After breakfast we headed for Kitchen Creek Road. It was superb with Phainopepla; Blue-gray Gnatcatcher; Bewick’s Wren; California Thrasher; Western Bluebirds; Rock Wren; Steller’s Jay; White-crowned, Lark, and Black-chinned sparrows; Gray Vireo; Scott’s Oriole; Lazuli Bunting; and other stunning migrants.

At the small Santa Ysabel Mission, we added our target bird, Lawrence’s Goldfinch, but really had to work for it. As we headed down into Anza-Borrego State Park, the forest vegetation changed completely to desert vegetation. We stopped briefly at the Tamarack Campground and saw Costa’s Hummingbird, Verdin, Black-throated Sparrow, and Black-tailed Gnatcatcher, and we heard a Cactus Wren.

Near the Salton Sea’s Red Hill Marina, the huge body of water produced hundreds of Red-necked Phalaropes, an escaped Flamingo, Redheads, and more. The Salton Sea is dropping by an estimated eight inches per year, and that has changed many of the places where I normally find birds.

After breakfast, we headed to Ramer Lake where I was able to call in a Crissal Thrasher that perched and a Marsh Wren. Since leaving Calipatria we began to count Burrowing Owls to see if we could match the one-day record of 22, but fell short with 18. Driving down the levees and checking corners with abundant birds, we photographed an adult Franklin’s Gull, an adult Neotropic Cormorant in breeding plumage, and a close Yellow-footed Gull.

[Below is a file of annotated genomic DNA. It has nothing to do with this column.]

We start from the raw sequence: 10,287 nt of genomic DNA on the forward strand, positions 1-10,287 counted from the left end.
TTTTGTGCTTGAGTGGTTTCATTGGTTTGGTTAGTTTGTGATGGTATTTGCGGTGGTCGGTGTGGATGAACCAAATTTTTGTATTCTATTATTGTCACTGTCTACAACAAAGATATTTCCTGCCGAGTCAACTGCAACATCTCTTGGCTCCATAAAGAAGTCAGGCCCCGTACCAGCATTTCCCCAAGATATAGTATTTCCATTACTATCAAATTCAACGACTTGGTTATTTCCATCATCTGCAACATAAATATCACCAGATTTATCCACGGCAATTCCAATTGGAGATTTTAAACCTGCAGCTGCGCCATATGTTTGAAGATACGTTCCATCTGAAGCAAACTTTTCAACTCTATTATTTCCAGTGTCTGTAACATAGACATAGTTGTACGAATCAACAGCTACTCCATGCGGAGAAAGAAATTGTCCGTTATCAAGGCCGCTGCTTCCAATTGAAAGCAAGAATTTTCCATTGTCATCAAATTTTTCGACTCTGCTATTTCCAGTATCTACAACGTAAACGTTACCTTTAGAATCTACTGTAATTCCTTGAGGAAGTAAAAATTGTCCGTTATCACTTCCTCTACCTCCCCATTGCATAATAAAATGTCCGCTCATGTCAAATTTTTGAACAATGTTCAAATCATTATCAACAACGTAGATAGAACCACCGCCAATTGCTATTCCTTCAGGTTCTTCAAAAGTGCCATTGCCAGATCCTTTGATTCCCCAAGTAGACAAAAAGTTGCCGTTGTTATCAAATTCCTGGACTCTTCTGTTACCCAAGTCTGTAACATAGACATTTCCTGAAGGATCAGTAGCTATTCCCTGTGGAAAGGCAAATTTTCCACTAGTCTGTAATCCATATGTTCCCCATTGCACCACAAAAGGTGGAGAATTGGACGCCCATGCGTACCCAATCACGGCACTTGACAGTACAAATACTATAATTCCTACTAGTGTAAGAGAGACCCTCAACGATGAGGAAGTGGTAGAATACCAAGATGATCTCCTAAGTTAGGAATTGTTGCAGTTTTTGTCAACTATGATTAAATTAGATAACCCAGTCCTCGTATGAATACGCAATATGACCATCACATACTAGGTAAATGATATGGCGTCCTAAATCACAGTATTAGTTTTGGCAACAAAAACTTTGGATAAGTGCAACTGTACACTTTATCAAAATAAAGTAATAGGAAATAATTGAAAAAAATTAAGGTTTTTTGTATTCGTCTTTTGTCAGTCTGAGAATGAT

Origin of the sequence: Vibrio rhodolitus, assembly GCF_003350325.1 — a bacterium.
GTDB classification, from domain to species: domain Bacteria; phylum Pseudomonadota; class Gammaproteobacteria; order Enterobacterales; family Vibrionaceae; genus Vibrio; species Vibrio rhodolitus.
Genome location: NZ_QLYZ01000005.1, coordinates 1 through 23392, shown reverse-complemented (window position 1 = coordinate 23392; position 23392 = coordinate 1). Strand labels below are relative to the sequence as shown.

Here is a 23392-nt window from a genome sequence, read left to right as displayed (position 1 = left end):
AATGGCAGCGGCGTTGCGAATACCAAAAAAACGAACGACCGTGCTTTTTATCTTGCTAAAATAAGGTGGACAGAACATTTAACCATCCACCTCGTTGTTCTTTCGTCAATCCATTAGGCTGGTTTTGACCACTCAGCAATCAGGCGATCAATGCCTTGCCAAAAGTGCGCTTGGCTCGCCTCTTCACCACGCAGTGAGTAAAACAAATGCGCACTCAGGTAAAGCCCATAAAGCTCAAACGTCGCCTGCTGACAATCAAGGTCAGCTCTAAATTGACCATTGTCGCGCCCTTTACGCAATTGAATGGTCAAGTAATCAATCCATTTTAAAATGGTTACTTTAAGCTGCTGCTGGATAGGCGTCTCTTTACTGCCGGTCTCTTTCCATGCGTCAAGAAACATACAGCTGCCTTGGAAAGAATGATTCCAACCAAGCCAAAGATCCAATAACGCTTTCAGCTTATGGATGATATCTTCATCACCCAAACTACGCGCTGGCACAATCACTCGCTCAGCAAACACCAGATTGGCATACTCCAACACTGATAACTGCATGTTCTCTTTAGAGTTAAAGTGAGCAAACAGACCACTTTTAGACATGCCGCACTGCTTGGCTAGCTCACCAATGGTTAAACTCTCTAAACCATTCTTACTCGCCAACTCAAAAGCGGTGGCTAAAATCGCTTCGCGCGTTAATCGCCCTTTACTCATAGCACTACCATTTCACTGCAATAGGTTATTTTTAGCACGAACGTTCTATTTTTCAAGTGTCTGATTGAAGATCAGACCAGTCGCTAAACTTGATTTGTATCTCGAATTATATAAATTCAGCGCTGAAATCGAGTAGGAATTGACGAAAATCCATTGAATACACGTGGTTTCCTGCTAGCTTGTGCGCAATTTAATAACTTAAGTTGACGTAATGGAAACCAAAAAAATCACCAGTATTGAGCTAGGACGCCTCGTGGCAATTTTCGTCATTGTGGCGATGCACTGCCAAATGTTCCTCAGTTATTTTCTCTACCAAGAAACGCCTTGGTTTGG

After a long drive we arrived at Big Morongo Canyon Reserve where there is a wonderful set-up for sitting and watching 14 or more feeders. We enjoyed Hooded and Bullock’s orioles, Lesser Goldfinches, and Black-chinned, Costa’s, Anna’s, and Calliope hummingbirds. Our next stop was Covington Park where we saw male and female Vermilion Flycatchers, Western and two male Summer tanagers, a Brown-crested Flycatcher, and nesting Phainopeplas.

After lunch, we drove the main road going up Mt. Pinos. We had to work hard for Mountain Chickadee, White-breasted and Pygmy nuthatches, White-headed Woodpecker, the thick-billed race of Fox Sparrow, and Green-tailed Towhee. The only easy species were Steller’s Jay, Purple Finch, and Pine Siskin.

Soon we began driving slowly down the sagebrush-covered hills along Petroleum Club Road. We were very lucky, seeing another Bell’s Sparrow, so we stopped to view it, and that is when Rhea spotted a Le Conte’s Thrasher, the big target bird. In the end we had it running around us and perching for great photos. As we prepared to leave, a Loggerhead Shrike perched on the same sign. INCREDIBLE LUCK!